The more experienced sewers on TGBSB are not necessarily more talented or stylish, but are significantly better at making sensible choices about fabric, style and time. The most successful pieces are simple pieces, made well. Tilly is a 'born again' sewer, as I call people newly enthusiastic about a skill (I see a lot of born again swing dancers in the first 12 months of learning: newbies who preach a single-minded gospel of their new found love to anyone who will listen), and is probably the most creative and stylish of anyone on the show, but that can't compete with decades of experience, and more importantly, mistake making. I learnt this in my recent foray into learning how to knit, you are no good at something until you can fix your mistakes.

I must also give special mention to Patrick Grant. I have hinted above of my love of Tim Gunn of 'Project Runway' fame. There is something about men who really understand sewing and well-made clothes that I adore, as long as they have good personalities (take note Julien MacDonald, I am definitely not including you in this remark). But Patrick Grant personifies the understated elegance of previous generations, like Beau Brummel or Cary Grant. There is absolutely nothing flashy about his appearance, and yet the more you look at him the more you realise he is absolutely gorgeous and impeccably dressed. In a post-metrosexual age, where most men remove far too much hair, or sport the pretence of scruff with the actor/musicians highly self-conscious 3 o'clock shadow, it is so nice to see a man taking his fashion cues from the Edwardians, and combine a beard with a properly tailored suit. I do hope he will set fashion trends for others.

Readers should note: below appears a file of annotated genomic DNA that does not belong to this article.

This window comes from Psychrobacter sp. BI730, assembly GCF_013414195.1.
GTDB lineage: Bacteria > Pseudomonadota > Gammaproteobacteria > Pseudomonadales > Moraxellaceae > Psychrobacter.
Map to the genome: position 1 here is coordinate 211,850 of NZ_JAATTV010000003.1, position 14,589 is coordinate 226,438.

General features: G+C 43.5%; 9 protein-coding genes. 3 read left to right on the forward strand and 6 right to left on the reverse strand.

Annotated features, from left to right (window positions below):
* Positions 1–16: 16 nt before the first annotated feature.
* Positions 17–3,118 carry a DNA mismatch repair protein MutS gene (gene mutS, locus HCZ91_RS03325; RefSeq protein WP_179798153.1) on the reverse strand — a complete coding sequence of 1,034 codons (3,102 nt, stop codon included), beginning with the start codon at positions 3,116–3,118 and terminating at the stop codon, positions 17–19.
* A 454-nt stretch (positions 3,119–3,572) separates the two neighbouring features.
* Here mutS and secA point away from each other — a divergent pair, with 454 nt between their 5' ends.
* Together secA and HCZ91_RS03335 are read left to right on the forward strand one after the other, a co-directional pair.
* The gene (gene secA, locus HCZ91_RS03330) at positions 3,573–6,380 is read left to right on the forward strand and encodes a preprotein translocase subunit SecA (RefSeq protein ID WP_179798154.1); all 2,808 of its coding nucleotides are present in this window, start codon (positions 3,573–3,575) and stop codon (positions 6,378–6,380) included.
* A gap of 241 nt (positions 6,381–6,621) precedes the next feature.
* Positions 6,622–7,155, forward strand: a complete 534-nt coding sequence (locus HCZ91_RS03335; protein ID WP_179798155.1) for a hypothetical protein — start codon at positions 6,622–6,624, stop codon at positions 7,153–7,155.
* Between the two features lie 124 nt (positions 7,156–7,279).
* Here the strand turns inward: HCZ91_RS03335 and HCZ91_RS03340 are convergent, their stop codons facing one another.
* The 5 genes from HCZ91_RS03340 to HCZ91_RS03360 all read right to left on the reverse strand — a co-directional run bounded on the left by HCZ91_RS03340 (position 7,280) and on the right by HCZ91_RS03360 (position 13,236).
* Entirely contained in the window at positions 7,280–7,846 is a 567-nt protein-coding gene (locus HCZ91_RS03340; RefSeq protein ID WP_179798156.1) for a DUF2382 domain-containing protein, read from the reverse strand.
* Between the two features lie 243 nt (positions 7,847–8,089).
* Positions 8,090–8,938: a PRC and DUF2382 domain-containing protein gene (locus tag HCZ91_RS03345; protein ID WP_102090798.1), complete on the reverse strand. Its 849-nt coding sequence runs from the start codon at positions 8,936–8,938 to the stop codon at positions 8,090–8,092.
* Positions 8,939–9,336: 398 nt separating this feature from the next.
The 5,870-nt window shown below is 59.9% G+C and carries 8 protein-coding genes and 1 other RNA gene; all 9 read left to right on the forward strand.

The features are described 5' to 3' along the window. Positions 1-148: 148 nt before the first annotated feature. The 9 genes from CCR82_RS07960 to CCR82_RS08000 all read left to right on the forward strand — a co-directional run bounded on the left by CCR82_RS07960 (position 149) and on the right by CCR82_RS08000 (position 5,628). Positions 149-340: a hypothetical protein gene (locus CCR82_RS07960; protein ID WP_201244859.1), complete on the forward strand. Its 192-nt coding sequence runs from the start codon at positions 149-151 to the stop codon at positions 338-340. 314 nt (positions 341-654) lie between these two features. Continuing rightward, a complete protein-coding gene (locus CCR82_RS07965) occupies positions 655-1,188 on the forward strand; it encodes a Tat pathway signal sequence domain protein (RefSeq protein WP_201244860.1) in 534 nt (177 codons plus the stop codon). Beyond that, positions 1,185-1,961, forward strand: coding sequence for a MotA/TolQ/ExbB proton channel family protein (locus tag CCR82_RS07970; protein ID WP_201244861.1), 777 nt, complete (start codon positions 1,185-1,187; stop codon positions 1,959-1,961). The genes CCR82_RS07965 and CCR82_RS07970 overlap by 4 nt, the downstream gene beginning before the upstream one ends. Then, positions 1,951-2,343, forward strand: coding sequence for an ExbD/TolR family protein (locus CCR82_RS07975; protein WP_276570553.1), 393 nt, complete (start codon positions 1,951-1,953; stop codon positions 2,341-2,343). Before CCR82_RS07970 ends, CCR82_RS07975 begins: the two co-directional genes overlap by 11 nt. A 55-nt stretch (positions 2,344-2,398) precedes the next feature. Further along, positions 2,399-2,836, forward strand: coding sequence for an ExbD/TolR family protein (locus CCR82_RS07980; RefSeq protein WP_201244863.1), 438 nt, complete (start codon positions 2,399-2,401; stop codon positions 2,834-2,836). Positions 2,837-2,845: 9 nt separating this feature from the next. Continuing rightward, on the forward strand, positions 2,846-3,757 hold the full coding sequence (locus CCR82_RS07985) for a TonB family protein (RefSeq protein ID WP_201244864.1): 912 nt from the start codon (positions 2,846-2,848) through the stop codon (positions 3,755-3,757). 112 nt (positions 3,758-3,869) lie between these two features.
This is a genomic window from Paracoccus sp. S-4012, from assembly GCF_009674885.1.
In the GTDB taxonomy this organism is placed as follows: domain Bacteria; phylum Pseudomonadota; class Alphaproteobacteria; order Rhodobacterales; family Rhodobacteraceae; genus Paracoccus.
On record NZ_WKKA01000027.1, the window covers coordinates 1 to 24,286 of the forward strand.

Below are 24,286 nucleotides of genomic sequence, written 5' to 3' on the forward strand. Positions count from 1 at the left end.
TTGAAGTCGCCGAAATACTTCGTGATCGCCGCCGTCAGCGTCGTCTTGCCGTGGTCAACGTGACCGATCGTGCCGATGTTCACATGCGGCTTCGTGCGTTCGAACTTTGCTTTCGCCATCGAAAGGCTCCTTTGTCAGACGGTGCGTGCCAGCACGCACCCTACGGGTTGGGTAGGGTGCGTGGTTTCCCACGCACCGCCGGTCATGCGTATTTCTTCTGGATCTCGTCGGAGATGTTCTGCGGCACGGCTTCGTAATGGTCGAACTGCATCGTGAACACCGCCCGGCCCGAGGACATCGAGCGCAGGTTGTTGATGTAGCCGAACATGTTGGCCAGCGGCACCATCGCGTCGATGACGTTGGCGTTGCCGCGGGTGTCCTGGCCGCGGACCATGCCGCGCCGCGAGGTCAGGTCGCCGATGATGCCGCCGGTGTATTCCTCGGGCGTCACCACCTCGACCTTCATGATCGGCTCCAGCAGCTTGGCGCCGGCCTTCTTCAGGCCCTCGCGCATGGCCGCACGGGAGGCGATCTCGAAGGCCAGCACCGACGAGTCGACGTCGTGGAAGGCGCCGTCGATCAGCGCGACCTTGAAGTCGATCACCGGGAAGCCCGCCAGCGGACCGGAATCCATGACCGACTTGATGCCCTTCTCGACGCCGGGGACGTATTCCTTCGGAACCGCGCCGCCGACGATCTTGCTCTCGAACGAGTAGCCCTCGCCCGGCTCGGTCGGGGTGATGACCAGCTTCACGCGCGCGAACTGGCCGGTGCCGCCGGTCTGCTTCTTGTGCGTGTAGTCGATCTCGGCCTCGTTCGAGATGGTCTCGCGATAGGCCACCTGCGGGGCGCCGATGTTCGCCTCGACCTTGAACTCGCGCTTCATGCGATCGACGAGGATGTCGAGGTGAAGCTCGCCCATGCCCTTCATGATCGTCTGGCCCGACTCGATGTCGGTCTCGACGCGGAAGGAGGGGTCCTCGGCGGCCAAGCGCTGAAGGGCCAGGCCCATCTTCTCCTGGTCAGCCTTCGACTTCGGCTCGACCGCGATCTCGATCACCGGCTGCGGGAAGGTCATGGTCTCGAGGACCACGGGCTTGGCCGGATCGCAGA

Obviously any show that encourages people to try sewing is OK in my book. And despite my intentions, I am completely hooked. It's probably a good thing it's only four episodes though, or my husband might get very tired of hearing me rip amateur sewing to shreds (see what I did there) from the comfort of my living room.


  1. Hey I just found your blog, it's really great! I love your writing.

    That's a good point about the insides of the clothes they made - I wonder if the judges even looked closely at them once the garment was on the model or the stand. Finishing would add extra time and they didn't have much...

    Have to agree about Patrick too!

    1. Thanks very much. I'm really eager to find out who wins.